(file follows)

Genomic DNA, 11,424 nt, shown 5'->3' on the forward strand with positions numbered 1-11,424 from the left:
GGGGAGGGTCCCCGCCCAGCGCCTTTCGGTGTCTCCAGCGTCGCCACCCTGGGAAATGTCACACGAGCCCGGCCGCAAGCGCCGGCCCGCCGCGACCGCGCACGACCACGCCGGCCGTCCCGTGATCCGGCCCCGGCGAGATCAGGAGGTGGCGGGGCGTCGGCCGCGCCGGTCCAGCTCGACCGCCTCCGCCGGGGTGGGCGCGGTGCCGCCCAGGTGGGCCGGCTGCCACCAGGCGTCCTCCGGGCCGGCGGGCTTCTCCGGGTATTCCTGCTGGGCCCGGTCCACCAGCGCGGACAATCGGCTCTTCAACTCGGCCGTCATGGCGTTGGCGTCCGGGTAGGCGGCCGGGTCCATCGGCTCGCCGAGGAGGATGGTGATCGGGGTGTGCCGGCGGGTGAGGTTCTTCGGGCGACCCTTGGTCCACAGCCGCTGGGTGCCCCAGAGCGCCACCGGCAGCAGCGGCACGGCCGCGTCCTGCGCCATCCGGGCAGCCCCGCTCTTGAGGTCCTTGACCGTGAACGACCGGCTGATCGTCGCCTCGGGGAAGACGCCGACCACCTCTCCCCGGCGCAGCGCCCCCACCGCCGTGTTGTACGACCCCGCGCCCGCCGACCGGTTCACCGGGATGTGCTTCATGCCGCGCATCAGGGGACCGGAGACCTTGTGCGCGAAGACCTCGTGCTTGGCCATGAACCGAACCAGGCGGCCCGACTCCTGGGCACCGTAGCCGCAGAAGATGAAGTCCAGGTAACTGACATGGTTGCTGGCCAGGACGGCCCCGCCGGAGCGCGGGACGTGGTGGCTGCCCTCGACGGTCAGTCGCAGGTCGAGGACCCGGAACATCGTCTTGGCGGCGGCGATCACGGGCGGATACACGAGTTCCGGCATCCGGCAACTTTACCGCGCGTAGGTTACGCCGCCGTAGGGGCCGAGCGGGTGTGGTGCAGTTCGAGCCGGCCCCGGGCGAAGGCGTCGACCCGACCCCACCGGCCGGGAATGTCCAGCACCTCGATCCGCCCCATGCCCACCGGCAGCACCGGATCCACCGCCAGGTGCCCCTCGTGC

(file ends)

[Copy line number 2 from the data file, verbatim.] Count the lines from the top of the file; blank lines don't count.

GGGGAGGGTCCCCGCCCAGCGCCTTTCGGTGTCTCCAGCGTCGCCACCCTGGGAAATGTCACACGAGCCCGGCCGCAAGCGCCGGCCCGCCGCGACCGCGCACGACCACGCCGGCCGTCCCGTGATCCGGCCCCGGCGAGATCAGGAGGTGGCGGGGCGTCGGCCGCGCCGGTCCAGCTCGACCGCCTCCGCCGGGGTGGGCGCGGTGCCGCCCAGGTGGGCCGGCTGCCACCAGGCGTCCTCCGGGCCGGCGGGCTTCTCCGGGTATTCCTGCTGGGCCCGGTCCACCAGCGCGGACAATCGGCTCTTCAACTCGGCCGTCATGGCGTTGGCGTCCGGGTAGGCGGCCGGGTCCATCGGCTCGCCGAGGAGGATGGTGATCGGGGTGTGCCGGCGGGTGAGGTTCTTCGGGCGACCCTTGGTCCACAGCCGCTGGGTGCCCCAGAGCGCCACCGGCAGCAGCGGCACGGCCGCGTCCTGCGCCATCCGGGCAGCCCCGCTCTTGAGGTCCTTGACCGTGAACGACCGGCTGATCGTCGCCTCGGGGAAGACGCCGACCACCTCTCCCCGGCGCAGCGCCCCCACCGCCGTGTTGTACGACCCCGCGCCCGCCGACCGGTTCACCGGGATGTGCTTCATGCCGCGCATCAGGGGACCGGAGACCTTGTGCGCGAAGACCTCGTGCTTGGCCATGAACCGAACCAGGCGGCCCGACTCCTGGGCACCGTAGCCGCAGAAGATGAAGTCCAGGTAACTGACATGGTTGCTGGCCAGGACGGCCCCGCCGGAGCGCGGGACGTGGTGGCTGCCCTCGACGGTCAGTCGCAGGTCGAGGACCCGGAACATCGTCTTGGCGGCGGCGATCACGGGCGGATACACGAGTTCCGGCATCCGGCAACTTTACCGCGCGTAGGTTACGCCGCCGTAGGGGCCGAGCGGGTGTGGTGCAGTTCGAGCCGGCCCCGGGCGAAGGCGTCGACCCGACCCCACCGGCCGGGAATGTCCAGCACCTCGATCCGCCCCATGCCCACCGGCAGCACCGGATCCACCGCCAGGTGCCCCTCGTGC